Washington: The US and Japan has stressed on the need to have freedom of navigation in the South China Sea amidst reports of Chinese warning to other countries in the region, including India, claiming its sovereignty over it, which is being disputed by other countries.

The issue came up for discussion when the Secretary of State Hillary Clinton met her Japanese counterpart Foreign Minister Koichiro Gemba in New York on sidelines of the 66th session of the UN General Assembly on Monday, a senior State Department official said on condition of anonymity.

"They both underscored the importance of freedom of navigation in the Asia Pacific region, South China Sea issue," he said.

"Both Secretary Clinton and Foreign Minister Gemba expressed the hope that we can make significant progress on the South China Sea issue in the context of the East Asia Summit later in the year in Bali," the official said.

The US President Barack Obama would be meeting the new Japanese Prime Minister Noda Yoshihiko in New York later this week.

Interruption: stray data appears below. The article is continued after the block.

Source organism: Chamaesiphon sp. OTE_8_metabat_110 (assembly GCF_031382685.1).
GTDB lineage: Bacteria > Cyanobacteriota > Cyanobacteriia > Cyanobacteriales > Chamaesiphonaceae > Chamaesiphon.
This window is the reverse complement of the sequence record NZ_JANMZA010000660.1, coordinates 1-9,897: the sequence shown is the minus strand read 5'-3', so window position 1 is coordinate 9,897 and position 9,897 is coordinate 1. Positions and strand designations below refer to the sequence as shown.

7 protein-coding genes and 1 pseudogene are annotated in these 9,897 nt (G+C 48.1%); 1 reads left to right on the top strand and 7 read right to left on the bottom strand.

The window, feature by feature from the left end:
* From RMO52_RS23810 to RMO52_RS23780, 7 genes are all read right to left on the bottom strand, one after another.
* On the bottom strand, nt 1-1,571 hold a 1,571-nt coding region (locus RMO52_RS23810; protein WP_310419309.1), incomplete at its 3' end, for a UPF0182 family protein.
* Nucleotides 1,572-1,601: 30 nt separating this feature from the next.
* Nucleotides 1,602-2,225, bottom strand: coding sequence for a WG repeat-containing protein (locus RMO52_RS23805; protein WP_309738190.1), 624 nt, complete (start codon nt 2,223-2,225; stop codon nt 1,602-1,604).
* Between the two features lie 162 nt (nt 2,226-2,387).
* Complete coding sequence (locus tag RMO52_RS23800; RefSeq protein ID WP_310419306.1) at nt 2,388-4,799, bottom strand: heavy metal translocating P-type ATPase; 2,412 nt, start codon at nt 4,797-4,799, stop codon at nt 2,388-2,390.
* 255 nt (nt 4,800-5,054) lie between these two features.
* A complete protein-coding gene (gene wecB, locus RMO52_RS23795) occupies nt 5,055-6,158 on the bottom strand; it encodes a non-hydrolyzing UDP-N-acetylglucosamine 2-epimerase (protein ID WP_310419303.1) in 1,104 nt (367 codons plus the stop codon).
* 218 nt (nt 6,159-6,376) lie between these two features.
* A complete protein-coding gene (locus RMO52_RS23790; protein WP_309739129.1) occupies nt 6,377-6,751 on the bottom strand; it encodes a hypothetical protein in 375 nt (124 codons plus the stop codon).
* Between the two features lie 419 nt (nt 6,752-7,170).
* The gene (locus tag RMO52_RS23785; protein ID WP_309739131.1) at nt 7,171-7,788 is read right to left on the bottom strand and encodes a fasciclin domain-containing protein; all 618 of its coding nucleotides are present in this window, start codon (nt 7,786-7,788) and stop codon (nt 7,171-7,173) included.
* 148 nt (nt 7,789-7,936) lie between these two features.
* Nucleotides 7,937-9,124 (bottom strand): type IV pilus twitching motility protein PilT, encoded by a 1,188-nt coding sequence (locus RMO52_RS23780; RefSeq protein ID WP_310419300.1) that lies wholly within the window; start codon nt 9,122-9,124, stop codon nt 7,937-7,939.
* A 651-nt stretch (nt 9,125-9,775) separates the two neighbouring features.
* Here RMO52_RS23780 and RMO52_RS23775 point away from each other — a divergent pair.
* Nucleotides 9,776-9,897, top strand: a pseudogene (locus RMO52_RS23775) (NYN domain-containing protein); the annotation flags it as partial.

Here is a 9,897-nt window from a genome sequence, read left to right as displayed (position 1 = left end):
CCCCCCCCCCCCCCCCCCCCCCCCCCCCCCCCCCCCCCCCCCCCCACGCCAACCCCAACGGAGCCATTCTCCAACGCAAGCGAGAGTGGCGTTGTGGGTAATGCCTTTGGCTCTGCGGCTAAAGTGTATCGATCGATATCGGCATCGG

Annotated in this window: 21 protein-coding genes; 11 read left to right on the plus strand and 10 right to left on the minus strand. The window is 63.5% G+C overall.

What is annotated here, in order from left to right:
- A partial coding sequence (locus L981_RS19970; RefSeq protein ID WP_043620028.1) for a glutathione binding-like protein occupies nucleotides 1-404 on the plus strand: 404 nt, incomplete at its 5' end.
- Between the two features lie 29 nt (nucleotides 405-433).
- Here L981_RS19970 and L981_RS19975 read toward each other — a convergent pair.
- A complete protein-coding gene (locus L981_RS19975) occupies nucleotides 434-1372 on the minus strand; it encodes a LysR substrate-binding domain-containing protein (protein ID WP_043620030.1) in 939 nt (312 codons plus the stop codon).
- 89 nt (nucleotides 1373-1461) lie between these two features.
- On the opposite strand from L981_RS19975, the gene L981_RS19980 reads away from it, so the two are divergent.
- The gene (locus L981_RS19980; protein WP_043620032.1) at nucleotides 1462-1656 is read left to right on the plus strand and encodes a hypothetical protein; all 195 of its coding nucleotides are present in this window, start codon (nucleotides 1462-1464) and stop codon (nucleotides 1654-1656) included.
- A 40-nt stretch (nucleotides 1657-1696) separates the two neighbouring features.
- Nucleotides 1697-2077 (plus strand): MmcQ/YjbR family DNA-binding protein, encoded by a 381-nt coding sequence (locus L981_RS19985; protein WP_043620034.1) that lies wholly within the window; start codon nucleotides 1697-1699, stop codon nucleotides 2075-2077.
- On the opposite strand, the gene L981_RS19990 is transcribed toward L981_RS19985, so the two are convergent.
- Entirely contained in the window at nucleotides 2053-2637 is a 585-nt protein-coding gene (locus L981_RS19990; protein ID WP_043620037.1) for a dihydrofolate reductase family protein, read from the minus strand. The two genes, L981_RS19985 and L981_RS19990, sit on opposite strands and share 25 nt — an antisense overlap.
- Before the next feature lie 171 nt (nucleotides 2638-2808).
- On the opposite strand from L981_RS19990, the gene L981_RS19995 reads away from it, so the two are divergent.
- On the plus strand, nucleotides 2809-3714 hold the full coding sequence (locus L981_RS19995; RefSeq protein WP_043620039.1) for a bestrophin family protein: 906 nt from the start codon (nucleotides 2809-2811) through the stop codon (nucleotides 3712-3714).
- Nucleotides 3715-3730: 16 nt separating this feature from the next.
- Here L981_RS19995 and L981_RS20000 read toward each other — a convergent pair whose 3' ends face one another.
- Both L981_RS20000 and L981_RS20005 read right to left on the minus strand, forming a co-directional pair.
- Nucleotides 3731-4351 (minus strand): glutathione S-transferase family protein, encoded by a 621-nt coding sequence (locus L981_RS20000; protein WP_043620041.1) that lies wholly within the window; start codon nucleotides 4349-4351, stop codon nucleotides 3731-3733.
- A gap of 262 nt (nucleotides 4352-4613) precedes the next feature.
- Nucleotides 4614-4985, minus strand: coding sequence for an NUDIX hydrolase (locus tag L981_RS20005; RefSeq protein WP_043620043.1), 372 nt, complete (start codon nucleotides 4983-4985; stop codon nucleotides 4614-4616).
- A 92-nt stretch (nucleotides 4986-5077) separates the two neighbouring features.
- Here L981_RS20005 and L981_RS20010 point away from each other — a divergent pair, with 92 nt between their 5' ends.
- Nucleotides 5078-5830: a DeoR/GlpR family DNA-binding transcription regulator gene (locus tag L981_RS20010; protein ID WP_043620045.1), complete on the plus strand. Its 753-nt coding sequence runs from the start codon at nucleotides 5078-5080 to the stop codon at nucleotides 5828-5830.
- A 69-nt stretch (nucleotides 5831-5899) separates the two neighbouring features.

During the meeting, Clinton spoke about the New Silk Road Initiative that the US is pursuing and hoped that Japan will be an active player in this effort to strengthen regional economic integration in South and Central Asia, he said.

Clinton told her Japanese counterpart that the US considers US-Japan alliance as the cornerstone of peace and stability in the Asia Pacific region.

"She noted that despite the difficult year that Japan has had, our alliance remains very much a global one. We work together all around the world, and she noted in particular that Japan was front and centre this morning at the Haiti ministerial and she thanked Japan for its continued global leadership and commitment," the official said.

The two leaders also discussed over a wide range of bilateral, regional and global issues.

"On the bilateral side, the foreign minister noted that there's concern in Japan, and the Secretary seconded this, that fewer Japanese are visiting the United States and studying in the US and fewer Americans are studying in Japan," the official said.

He said both the leaders committed to work on the issue as the students and business folk going both ways have really deepened and enriched the alliance as well as mutual understanding.

The issue of North Korea also came up during the half-an-hour meeting, the official added.

(Agencies)